Hart's War

on February 15, 2002 by Wade Major.
   A far better movie than its misguided, gung-ho ad campaign implies, “Hart's War” is anything but a stereotypical POW camp movie. Taking its spiritual cues more from “The Bridge on the River Kwai” than from pictures like “Stalag 17” or “The Great Escape,” “Hart's War” is an intense, provocative drama that revels in challenging the established archetypes rather than exploiting them.

   Though it's Bruce Willis' gargantuan mug that MGM has splattered all over the picture's promotional materials, it's actually Irish actor Colin Farrell who plays the titular part of novelist John Katzenbach's Lt. Thomas Hart, a silver-spoon fed senator's son and law student whose days away from the front lines of World War II abruptly end when he is captured in a German ambush and sent to a faraway prisoner-of-war camp. There he is grilled by the ranking American prisoner--the gruff, enigmatic Col. William McNamara (Bruce Willis)--and introduced to the manipulative, charismatic German commandant, Col. Werner Visser (Marcel Iures). It's a familiar axis of power that creates an initial impression that “Hart's War” will probably follow established protocol, i.e. good Americans, bad Germans and little moral middle-ground left to either debate or interpretation.

   Such facile expectations are soon dashed, however, by the introduction of two new prisoners--downed U.S. Army Air Corps flyers who happen to also be black (Terrence Howard and Vicellous Shannon). No sooner do the new men arrive than age-old American social frictions manifest themselves in microcosm. Racism, class divisions and conflicting views of human nature, morality and even war itself open up like festering sores, initiating a fascinating course of events that culminate with a bizarre in-camp court-martial and a series of clever, unexpected twists.

   While “Hart's War” is by no means in the same league with classics like “The Bridge on the River Kwai” or even “A Soldier's Story,” which it also partially resembles, it works for similar reasons. Tautly and stylishly directed by Gregory Hoblit (“Frequency,” “Fallen”) from an excellent adaptation by Billy Ray and Terry George, “Hart's War” repeatedly toys with the audience's sense of loyalty and truth, allowing them to experience firsthand the dilemma of Lt. Hart, whose background in law makes him the de facto defender of the accused prisoner. At some stage, nearly everyone is depicted as either patriot or scoundrel, scheming or misunderstood, leaving Hart understandably conflicted in his predicament. It's an obvious manipulation, but no less manipulative than the internal machinations of the camp itself, conveniently enabling Hoblit and the writers to exploit narrative tricks that would be entirely unacceptable in any other format.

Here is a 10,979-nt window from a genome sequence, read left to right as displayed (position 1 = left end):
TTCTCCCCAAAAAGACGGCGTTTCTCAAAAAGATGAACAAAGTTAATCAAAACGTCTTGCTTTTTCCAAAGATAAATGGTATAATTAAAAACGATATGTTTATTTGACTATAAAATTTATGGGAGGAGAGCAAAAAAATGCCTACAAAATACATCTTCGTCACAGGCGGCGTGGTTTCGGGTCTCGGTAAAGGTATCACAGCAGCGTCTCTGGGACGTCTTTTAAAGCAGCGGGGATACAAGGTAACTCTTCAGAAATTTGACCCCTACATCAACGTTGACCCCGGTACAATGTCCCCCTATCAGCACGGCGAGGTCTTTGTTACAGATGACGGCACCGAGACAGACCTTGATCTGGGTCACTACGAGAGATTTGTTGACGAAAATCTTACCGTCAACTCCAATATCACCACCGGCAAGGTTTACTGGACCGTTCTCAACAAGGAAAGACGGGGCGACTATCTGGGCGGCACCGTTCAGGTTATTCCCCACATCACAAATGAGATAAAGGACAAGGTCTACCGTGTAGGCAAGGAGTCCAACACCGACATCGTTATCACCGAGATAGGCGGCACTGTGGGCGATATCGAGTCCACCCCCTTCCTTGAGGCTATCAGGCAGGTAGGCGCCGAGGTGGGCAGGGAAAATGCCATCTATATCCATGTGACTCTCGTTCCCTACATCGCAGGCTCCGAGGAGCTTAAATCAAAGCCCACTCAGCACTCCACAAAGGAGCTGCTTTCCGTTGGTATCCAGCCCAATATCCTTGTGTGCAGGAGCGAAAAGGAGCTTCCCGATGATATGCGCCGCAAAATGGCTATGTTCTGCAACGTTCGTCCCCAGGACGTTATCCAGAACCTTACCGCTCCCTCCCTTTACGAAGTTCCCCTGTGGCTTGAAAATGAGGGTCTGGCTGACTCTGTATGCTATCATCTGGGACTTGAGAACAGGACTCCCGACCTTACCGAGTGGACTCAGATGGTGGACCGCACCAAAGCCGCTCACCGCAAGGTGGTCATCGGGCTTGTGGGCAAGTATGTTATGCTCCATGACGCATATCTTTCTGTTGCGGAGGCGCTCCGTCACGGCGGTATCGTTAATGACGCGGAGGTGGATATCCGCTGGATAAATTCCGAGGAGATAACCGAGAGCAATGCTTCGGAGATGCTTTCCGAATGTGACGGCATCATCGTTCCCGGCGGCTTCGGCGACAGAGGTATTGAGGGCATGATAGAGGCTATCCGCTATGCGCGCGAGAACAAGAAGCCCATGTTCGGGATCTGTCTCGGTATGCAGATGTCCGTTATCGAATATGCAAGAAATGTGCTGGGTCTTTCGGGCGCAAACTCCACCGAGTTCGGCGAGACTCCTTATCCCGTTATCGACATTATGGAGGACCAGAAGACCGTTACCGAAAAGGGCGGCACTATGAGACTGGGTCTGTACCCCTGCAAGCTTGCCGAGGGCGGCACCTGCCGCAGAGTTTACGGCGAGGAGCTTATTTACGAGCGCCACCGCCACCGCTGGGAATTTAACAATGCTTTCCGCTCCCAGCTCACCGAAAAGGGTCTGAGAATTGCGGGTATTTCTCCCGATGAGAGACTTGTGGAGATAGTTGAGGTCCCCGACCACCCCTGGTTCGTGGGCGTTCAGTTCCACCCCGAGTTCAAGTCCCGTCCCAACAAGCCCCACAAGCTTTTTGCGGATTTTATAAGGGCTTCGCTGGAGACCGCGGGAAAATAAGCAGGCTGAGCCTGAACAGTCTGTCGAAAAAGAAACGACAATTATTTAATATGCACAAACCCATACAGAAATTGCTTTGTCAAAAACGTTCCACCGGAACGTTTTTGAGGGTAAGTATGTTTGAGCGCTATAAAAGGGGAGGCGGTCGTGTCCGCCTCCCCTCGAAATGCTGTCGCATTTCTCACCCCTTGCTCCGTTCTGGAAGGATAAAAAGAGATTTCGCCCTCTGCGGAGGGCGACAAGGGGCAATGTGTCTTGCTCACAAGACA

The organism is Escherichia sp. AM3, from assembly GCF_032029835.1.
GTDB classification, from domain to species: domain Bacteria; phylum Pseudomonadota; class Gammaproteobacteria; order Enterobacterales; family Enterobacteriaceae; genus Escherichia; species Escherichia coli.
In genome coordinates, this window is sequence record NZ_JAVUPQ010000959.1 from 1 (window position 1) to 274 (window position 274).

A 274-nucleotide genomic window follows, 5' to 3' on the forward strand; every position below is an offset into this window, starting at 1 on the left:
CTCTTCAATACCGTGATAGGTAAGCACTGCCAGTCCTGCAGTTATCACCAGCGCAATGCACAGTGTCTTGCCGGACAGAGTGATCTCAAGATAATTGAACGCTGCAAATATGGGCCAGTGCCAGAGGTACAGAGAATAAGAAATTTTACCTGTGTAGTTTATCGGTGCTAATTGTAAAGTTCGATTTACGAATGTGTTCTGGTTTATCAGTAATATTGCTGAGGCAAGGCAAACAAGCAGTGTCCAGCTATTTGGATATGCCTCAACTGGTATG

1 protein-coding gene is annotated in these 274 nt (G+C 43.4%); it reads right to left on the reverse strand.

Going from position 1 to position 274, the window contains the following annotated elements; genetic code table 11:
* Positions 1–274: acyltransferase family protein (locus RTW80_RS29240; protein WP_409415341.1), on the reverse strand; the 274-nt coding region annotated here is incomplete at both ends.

Excepting a few brief moments of combat, “Hart's War” is an intimate, character-driven, complexly-plotted picture that could have been positioned for Oscar contention in a variety of categories had it been handled by a more visionary and courageous distributor. Releasing the film in late February, just as the previous year's Oscar nominees are enjoying their second wind at the box office, seems a sure way to kill an otherwise deserving movie. But with luck it will stay around long enough for word-of-mouth to reach that pivotal group of discerning, intelligent, thinking moviegoers whom MGM was only too eager to alienate in the first place. Starring Bruce Willis, Colin Farrell, Terrence Howard, Cole Hauser, Marcel Iures and Linus Roache. Directed by Gregory Hoblit. Written by Billy Ray and Terry George. Produced by David Ladd, David Foster, Gregory Hoblit and Arnold Rifkin. An MGM release. War drama. Rated R for some strong war violence and language. Running time: 104 min

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